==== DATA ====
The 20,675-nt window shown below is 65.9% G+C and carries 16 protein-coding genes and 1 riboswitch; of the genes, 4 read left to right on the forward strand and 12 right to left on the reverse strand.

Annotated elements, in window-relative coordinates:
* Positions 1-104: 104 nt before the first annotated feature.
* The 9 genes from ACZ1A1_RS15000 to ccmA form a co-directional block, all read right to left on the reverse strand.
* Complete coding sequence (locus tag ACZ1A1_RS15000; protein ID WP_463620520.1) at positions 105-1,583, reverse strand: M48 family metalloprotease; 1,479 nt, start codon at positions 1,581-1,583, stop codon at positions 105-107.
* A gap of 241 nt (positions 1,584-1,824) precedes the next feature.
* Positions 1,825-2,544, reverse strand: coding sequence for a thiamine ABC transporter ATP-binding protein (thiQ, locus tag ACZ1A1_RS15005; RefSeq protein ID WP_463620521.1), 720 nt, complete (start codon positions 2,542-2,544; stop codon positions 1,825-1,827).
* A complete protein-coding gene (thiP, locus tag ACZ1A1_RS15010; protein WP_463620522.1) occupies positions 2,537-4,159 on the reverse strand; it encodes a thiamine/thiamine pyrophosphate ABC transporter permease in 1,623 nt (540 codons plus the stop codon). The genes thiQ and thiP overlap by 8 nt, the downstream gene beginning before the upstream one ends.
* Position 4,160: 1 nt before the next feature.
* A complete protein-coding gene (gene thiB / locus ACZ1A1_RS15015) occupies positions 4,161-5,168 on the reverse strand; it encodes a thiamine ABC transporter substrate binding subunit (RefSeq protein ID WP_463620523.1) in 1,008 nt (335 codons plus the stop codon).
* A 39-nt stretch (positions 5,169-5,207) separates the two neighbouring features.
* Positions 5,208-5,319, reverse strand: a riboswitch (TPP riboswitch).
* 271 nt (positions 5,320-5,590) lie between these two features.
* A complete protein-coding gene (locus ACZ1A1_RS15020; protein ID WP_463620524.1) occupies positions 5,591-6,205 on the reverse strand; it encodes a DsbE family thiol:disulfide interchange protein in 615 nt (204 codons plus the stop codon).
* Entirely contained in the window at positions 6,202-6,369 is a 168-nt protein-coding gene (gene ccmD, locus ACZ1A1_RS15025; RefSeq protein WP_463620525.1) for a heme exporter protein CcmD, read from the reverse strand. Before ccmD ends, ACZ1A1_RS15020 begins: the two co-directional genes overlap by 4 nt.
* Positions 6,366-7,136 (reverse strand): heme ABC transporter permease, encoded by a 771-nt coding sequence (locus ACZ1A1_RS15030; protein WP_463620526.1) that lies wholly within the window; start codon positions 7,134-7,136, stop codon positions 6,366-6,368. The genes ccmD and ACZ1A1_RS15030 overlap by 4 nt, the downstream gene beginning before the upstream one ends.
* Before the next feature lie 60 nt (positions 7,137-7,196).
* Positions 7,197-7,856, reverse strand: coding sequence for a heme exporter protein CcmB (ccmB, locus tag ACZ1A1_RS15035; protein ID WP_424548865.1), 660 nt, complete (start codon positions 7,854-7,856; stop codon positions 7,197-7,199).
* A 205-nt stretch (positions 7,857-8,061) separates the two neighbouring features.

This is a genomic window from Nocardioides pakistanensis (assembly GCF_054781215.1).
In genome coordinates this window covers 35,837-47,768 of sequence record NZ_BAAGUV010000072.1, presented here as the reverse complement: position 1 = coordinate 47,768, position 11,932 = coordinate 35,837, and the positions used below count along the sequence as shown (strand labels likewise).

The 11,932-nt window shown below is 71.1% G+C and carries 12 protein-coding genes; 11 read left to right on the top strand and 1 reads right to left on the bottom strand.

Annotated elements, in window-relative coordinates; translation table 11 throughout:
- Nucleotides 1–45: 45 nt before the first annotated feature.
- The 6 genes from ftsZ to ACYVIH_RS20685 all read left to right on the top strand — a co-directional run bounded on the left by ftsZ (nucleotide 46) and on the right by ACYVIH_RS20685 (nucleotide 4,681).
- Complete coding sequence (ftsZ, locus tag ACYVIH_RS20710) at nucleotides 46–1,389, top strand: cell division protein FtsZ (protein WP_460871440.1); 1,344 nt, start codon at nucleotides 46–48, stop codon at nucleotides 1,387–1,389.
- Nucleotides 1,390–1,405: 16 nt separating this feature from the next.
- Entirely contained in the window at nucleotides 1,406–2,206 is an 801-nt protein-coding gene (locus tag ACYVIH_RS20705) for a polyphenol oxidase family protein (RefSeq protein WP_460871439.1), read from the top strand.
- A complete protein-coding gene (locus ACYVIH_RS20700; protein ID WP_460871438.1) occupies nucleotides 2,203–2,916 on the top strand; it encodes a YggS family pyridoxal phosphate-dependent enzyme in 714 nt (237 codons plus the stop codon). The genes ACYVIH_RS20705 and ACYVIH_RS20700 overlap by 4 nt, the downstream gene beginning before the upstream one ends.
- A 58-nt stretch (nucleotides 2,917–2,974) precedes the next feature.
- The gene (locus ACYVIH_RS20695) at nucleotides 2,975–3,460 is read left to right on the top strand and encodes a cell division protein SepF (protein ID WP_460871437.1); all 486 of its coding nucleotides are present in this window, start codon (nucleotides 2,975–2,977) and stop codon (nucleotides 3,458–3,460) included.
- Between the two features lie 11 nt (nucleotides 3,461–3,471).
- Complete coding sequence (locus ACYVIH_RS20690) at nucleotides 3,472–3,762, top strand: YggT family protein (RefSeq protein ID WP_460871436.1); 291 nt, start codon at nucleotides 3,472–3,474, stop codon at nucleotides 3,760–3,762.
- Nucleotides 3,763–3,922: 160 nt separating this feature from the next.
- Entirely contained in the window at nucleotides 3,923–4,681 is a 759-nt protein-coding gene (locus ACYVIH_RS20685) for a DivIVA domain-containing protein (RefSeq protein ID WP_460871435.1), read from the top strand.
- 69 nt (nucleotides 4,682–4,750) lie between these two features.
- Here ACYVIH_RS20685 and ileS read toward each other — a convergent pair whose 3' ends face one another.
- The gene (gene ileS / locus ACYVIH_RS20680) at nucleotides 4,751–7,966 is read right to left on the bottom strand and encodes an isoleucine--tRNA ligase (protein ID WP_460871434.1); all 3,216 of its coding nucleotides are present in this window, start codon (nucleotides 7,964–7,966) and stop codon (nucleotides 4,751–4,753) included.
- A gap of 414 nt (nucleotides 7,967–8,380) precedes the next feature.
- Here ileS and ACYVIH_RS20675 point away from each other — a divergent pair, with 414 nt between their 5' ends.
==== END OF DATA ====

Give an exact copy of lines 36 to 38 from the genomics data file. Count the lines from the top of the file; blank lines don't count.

- 69 nt (nucleotides 4,682–4,750) lie between these two features.
- Here ACYVIH_RS20685 and ileS read toward each other — a convergent pair whose 3' ends face one another.
- The gene (gene ileS / locus ACYVIH_RS20680) at nucleotides 4,751–7,966 is read right to left on the bottom strand and encodes an isoleucine--tRNA ligase (protein ID WP_460871434.1); all 3,216 of its coding nucleotides are present in this window, start codon (nucleotides 7,964–7,966) and stop codon (nucleotides 4,751–4,753) included.